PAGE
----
- Effect of Plasma Electrolytic Oxidation Conditions on Oxide Coatings Properties of Die-Cast AZ91D Mg Alloy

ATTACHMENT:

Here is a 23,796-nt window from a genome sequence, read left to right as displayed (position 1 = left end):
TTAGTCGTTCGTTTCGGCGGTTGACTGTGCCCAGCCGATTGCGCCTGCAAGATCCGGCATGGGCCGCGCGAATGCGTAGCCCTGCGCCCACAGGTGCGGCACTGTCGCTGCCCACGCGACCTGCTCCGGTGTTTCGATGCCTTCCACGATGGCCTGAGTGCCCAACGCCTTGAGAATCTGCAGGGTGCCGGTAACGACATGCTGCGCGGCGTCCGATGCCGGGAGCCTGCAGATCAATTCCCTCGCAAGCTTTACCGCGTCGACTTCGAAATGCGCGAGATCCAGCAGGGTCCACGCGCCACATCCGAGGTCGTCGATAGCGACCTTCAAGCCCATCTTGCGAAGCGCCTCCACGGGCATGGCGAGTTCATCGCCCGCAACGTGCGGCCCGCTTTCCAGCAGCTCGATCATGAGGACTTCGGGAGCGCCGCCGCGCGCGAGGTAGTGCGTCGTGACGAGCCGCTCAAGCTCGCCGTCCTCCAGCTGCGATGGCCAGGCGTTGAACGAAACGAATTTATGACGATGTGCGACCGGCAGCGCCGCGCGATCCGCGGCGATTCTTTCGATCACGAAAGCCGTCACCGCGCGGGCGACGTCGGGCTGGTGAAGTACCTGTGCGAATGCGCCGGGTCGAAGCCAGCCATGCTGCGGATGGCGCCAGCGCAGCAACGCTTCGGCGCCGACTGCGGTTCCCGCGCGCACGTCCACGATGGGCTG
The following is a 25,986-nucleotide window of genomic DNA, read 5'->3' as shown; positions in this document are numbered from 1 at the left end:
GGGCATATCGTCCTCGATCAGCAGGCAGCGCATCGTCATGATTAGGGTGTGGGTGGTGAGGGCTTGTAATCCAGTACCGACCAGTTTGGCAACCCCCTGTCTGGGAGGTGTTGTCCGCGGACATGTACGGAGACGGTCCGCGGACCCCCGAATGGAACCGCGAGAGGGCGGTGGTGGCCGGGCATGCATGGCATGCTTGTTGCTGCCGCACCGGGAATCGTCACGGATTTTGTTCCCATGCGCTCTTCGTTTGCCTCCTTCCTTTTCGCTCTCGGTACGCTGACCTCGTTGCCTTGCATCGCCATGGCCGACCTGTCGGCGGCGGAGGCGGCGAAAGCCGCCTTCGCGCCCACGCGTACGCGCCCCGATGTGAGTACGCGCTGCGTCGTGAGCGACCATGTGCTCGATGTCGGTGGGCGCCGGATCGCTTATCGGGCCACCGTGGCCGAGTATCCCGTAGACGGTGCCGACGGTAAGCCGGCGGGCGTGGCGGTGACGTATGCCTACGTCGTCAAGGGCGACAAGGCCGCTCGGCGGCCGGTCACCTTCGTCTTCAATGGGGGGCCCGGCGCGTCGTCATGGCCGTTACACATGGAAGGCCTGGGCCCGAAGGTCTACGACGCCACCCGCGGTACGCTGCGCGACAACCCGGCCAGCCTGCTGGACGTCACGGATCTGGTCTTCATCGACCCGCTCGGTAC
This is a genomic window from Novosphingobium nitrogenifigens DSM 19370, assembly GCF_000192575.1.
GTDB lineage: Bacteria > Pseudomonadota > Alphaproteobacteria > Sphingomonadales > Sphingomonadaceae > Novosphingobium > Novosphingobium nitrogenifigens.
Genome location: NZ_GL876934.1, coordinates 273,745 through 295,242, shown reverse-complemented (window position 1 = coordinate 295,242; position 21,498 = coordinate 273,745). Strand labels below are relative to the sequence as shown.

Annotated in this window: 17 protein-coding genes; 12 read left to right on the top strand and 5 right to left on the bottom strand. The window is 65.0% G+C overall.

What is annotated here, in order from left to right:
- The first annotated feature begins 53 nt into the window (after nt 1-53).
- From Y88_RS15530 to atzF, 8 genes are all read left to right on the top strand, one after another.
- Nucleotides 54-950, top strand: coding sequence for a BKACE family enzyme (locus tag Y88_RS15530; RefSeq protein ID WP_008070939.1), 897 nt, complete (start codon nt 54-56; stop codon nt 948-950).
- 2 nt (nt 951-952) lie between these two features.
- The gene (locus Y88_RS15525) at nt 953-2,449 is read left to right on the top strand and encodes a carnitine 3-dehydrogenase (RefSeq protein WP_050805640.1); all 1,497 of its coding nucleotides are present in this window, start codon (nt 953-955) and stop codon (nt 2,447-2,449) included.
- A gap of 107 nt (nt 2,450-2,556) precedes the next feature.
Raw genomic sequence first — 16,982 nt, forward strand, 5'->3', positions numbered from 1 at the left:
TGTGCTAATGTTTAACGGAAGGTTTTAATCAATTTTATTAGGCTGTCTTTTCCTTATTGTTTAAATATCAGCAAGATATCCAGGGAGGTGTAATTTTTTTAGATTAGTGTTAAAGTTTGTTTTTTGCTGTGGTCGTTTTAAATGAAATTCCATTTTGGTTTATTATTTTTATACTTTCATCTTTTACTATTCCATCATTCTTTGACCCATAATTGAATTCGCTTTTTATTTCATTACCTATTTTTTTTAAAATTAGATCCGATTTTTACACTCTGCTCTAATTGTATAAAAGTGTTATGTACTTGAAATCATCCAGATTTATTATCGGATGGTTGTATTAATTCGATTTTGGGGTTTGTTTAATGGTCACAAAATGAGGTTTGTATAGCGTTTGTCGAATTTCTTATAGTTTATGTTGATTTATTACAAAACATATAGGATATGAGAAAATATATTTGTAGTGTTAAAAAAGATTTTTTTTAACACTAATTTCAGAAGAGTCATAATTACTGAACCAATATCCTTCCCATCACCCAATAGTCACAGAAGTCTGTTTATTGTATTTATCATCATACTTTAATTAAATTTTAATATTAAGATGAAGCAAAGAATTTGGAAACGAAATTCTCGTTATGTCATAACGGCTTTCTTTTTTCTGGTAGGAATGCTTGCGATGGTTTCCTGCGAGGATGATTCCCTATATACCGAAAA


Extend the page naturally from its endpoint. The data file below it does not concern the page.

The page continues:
Oxide coatings are formed on die-cast AZ91D Mg alloy through an environmentally friendly plasma electrolytic oxidation(PEO) process using an electrolytic solution of NaAlO2, KOH, and KF. The effects of PEO condition with different duty cycles (10 %, 20 %, and 40 %) and frequencies(500 Hz, 1,000 Hz, and 2,000 Hz) on the crystal phase, composition, microstructure, and micro-hardness properties of the oxide coatings are investigated. The oxide coatings on die-cast AZ91D Mg alloy mainly consist of MgO and MgAl2O4 phases. The proportion of each crystalline phase depends on various electrical parameters, such as duty cycle and frequency. The surfaces of oxide coatings exhibit as craters of pancake-shaped oxide melting and solidification particles. The pore size and surface roughness of the oxide coating increase considerably with increase in the number of duty cycles, while the densification and thickness of oxide coatings increase progressively. Differences in the growth mechanism may be attributed to differences in oxide growth during PEO treatment that occur because the applied operating voltage is insufficient to reach breakdown voltage at higher frequencies. PEO treatment also results in the oxide coating having strong adhesion properties on the Mg alloy. The micro-hardness at the cross-section of oxide coatings is much higher not only compared to that on the surface but also compared to that of the conventional anodizing oxide coatings. The oxide coatings are found to improve the micro-hardness with the increase in the number of duty cycles, which suggests that various electrical parameters, such as duty cycle and frequency, are among the key factors controlling the structural and physical properties of the oxide coating.